This Life: Attitude problem

I often find myself answering questions about my disability and the nature of my diagnosis. I have cerebral palsy which most people consider to be my primary condition. However, I also have dyslexia and dyspraxia that are associated with it. It is interesting to explore the differences in attitudes and expectations to the physical aspects of my disability and the learning difficulties I have.

It fascinates me that even in the 21st century I can tell someone I have cerebral palsy and they will most commonly ask me if I can feel my legs, have children or pass it to any children I have. Then I begin to explain the intricacies of my diagnosis that it is because I was born prematurely and stopped breathing many times, which damaged parts of my brain, in much the same way that it might have been had I been in an accident. After explaining this, I can still be met with the response’ “So, can you feel your legs then?” At which point I have count to 10 and go over it again.

There is a kind of block on the nation’s consciousness in relation to the conceptualisation of disability. If someone is in a wheelchair there is a prevailing assumption they are paralysed. Perhaps it is because paralysis has a much higher profile and people can understand more easily its causes and effects. When people hear the words brain damaged they expect a person to have low intellectual ability, be unable to talk or function in the world. There is a misunderstanding as to the less obvious effects of having an injury to one’s brain.

Considering cerebral palsy is a commonly occurring non-genetic disability, affecting around one in every 500 children born in the UK, I am continually surprised about how misunderstood the condition is. Dyslexia is a relatively common co-morbidity of cerebral palsy. Dyslexia continues to be chronically misunderstood. I can, with some effort, get people to understand that I am physically unable to perform a task. When people see my wheelchair they are able to see why I need help opening a door or reaching for something from a shelf.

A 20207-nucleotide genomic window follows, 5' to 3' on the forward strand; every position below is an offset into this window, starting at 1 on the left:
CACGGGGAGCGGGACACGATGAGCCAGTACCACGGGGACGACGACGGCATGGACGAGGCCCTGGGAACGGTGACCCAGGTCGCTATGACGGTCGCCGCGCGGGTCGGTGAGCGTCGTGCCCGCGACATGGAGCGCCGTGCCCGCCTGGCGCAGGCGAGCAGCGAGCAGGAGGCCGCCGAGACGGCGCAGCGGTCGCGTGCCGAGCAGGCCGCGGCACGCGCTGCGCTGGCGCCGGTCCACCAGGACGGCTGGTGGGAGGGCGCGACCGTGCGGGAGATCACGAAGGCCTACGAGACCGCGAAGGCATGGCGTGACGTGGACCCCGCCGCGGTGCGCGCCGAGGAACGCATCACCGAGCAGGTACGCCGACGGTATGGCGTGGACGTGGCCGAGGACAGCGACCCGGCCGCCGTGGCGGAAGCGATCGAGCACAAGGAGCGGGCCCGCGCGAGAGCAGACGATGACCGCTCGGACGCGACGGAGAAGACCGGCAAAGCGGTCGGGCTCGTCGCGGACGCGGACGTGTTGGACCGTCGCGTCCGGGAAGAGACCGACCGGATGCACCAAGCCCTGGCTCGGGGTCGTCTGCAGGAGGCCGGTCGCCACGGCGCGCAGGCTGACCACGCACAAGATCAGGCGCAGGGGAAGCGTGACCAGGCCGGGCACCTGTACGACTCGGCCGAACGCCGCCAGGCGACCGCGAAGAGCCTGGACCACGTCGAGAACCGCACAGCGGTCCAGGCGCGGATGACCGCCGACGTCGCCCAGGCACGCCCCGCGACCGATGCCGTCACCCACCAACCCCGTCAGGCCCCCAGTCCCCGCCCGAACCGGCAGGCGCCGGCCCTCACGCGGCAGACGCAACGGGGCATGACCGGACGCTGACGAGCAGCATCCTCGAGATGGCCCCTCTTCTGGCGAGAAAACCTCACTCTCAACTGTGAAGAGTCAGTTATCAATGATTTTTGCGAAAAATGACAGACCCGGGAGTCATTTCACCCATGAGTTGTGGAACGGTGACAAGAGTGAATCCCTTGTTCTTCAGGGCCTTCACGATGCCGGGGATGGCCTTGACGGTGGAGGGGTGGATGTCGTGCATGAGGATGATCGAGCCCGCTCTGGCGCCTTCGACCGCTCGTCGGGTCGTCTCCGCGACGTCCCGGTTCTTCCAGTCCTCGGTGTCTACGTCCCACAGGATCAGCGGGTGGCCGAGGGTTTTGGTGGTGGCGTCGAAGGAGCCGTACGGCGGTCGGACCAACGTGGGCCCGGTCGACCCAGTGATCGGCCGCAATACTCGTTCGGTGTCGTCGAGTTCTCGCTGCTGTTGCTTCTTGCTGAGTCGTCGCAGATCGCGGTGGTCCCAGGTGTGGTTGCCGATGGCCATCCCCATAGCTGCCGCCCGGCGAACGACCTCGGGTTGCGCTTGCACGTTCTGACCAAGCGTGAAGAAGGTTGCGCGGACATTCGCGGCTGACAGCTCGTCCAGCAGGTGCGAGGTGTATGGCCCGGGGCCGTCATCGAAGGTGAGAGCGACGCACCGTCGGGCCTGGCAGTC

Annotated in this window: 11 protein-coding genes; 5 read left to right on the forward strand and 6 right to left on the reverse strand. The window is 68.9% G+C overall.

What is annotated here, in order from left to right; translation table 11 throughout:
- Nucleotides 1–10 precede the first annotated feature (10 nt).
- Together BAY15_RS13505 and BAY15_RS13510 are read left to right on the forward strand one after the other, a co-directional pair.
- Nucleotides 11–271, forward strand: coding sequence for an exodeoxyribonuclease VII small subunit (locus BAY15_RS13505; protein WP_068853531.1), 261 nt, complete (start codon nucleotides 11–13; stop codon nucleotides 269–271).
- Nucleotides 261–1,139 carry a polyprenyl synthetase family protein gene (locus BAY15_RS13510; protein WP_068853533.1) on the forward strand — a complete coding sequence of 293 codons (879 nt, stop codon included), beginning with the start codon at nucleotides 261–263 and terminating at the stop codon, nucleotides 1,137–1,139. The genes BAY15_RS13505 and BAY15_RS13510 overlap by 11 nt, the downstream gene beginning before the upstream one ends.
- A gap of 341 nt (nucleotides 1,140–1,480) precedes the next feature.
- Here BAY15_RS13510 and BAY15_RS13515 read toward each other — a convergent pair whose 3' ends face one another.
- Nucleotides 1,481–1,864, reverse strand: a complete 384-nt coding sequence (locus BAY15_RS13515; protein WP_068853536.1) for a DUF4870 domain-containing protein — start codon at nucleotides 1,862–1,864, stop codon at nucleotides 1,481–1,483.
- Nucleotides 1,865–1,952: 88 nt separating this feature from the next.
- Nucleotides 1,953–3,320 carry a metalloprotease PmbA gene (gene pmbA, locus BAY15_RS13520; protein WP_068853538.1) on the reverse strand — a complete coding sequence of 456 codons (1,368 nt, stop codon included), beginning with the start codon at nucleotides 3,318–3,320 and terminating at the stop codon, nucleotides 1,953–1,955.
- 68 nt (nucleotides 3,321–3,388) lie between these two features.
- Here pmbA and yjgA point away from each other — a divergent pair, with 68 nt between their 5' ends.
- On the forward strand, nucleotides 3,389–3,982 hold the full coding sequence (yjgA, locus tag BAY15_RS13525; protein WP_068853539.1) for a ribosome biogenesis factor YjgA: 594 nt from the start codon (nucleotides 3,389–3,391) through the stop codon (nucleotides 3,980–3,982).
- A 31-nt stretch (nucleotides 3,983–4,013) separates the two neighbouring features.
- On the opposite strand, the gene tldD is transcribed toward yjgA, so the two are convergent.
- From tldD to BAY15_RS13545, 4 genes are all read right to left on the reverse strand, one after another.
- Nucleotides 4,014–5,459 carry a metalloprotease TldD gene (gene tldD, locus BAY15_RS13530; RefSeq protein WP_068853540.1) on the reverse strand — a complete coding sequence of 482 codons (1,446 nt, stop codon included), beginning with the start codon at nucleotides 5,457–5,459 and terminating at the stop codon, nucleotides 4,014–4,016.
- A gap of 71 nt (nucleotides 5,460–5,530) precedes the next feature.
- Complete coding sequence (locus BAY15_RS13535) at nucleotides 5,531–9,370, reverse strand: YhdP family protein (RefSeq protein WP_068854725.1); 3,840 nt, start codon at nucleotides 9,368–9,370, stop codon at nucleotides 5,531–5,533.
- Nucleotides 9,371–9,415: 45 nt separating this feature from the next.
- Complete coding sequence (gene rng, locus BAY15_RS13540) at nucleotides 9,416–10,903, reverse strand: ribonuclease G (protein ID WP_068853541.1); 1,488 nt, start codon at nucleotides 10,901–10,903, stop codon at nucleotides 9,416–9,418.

When I mention I am dyslexic, comments like “You should use a computer or spell checker” are a staple. My computer is my lifeline but it does not solve all of my problems. I still feel a tinge of embarrassment if I ever have to admit to being dyslexic in a way that I never do when explaining my need for wheelchair access. This maybe because it still carries with it undertones of laziness and stupidity and as it is unseen it is harder to demonstrate. I have searched for ways to best explain it and I would have to put it like this: it is like the sensation of having a word at the tip of your tongue. Spelling to me is, and will probably remain, something of a work in progress, and a slow one at that.

Although there has been much progress in the understanding of disabilities, the hierarchy of disability acceptance still remains, with those with multiple impairments firmly placed at the bottom of the pile.

Anika Baddeley has cerebral palsy


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